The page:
“超前点播”能走多远?

The tyrant is no more! Robespierre is dead!

Trzia, therefore, found herself in one of the horrible prisons of that Revolution whose progress she had done everything in her power to assist. In the darkness and gloom of its dungeon she afterwards declared that the rats had bitten her feet.

After her proceedings at the Bastille and the Cordeliers, and considering her connection with the revolutionary party, Mme. de Genlis (or Sillery, as she was also called) need not have expressed the surprise and indignation she did at the arrival of a body of police to search her house for arms, reported to be stored there. They were sent by La Fayette, who had done even more mischief than she had; but for some reason they did not like each other. The touchy, conceited Republican poet, Marie Joseph Chnier, who ranted against religion, royalty, and everything and everybody superior to himself, began to make love to Mme. de Genlis, and when she objected to his impertinent familiarity, said furiously: You are right; I am [418] neither a grand seigneur nor a duke!which specimen of the manners of her party disgusted her extremely. In her Mmoires she relates of this worthy that he was accused of having participated in the condemnation of his brother Andr, also a poet, executed under the Terror. This was, however, almost certainly untrue, but it was said that he could have saved him if he had made use of the influence he possessed with the Terrorists, but that he either feared or did not care to do so. The celebrated actress, Mlle. Dumesnil, then old and infirm, received one day a visit from him, during which he tormented her to recite something for him. She was ill in bed, but nevertheless he went on begging that she would recite only one line that he might say he had heard her, when, turning towards him with a violent effort she said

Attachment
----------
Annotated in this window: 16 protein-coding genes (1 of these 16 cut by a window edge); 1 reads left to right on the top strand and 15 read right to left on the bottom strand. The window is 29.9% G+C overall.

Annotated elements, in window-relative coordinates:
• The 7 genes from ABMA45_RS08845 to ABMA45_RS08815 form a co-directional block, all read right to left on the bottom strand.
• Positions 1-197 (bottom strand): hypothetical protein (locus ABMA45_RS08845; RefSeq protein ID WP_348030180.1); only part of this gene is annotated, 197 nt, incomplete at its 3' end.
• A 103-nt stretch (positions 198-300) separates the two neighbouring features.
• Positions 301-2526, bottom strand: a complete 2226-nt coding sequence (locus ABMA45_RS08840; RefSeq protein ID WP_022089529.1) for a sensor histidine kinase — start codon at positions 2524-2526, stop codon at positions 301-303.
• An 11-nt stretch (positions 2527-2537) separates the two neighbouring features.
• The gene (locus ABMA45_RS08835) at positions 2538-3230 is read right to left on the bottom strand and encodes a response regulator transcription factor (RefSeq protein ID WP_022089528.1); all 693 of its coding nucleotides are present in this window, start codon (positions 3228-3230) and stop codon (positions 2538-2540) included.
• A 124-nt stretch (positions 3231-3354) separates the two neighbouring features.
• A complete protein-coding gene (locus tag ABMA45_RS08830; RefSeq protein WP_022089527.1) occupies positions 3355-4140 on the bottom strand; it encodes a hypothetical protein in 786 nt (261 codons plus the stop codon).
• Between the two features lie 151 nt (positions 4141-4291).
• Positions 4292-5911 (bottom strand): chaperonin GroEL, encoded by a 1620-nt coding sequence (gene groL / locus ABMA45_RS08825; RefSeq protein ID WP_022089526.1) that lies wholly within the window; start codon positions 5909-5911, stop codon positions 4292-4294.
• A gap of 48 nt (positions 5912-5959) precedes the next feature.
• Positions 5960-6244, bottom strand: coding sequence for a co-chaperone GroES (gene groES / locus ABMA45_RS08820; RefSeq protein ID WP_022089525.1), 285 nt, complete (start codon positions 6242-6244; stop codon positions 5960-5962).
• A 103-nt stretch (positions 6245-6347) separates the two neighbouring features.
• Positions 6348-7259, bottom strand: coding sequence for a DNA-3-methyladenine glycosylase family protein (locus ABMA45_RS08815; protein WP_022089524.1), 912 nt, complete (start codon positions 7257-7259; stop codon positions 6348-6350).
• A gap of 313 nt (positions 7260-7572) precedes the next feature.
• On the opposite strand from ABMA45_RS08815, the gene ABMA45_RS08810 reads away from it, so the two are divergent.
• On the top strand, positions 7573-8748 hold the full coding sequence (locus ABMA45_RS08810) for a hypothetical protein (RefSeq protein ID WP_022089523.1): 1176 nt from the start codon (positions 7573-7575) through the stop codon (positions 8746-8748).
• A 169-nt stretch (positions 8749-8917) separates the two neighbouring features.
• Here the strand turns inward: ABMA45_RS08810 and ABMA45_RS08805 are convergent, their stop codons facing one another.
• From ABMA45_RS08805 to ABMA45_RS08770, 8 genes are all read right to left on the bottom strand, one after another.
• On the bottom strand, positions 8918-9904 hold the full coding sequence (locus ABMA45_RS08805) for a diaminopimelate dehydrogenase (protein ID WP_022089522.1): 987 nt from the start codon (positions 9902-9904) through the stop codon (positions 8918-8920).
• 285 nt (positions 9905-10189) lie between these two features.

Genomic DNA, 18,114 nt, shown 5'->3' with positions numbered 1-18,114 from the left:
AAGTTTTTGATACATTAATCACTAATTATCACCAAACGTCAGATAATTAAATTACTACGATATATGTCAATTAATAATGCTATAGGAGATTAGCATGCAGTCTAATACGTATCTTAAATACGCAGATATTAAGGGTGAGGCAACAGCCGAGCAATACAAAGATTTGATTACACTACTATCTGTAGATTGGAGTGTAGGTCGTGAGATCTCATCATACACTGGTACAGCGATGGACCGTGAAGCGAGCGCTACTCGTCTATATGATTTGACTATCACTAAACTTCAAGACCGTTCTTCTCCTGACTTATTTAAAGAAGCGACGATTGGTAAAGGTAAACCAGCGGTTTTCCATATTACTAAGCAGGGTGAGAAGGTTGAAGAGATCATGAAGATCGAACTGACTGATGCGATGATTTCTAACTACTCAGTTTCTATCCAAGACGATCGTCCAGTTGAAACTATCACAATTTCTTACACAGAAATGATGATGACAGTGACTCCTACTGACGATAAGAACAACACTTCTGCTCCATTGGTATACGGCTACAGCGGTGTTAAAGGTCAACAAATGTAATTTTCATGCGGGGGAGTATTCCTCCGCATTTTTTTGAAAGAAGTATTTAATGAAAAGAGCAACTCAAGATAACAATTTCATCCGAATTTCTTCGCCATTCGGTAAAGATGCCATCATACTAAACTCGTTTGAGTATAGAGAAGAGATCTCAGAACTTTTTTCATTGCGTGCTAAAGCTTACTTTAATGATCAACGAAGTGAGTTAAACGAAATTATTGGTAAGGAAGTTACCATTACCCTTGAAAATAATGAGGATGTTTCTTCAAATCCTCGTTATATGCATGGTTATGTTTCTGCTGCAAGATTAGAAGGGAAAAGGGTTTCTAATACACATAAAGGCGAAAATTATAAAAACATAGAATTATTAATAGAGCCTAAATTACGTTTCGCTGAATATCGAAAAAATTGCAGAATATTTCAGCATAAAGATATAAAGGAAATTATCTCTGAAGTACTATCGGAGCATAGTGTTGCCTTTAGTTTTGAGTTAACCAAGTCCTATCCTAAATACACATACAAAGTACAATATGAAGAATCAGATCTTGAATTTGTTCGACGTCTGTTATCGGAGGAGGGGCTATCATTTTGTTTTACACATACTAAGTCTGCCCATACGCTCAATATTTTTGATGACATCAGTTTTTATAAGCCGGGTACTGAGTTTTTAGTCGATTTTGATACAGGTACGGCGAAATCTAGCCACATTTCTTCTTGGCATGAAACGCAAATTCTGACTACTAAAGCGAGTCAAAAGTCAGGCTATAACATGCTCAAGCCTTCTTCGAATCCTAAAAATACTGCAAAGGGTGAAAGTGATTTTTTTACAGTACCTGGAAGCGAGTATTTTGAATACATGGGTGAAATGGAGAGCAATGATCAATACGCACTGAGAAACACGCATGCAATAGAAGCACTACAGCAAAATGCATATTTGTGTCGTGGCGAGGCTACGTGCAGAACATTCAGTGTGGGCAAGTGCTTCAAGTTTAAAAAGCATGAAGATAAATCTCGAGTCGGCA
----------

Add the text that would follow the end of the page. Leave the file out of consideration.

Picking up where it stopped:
Dissatisfied with their answers, he said he suspected them of being emigrs and should take them to Valenciennes. Mme. de Genlis thought they were lost, but with admirable presence of mind, she put her arm within his and walked briskly by his side, chaffing him in an almost unintelligible jargon about his want of politeness, laughing, and appearing quite fearless and indifferent. She scarcely dared read the newspapers, since one day on opening one she had seen in the death list the names of nine persons of her acquaintance; and all her Austrian friends tried to prevent her from hearing or knowing what was going on. A letter from her brother, however, brought her the fatal news of the murder of the King and Queen.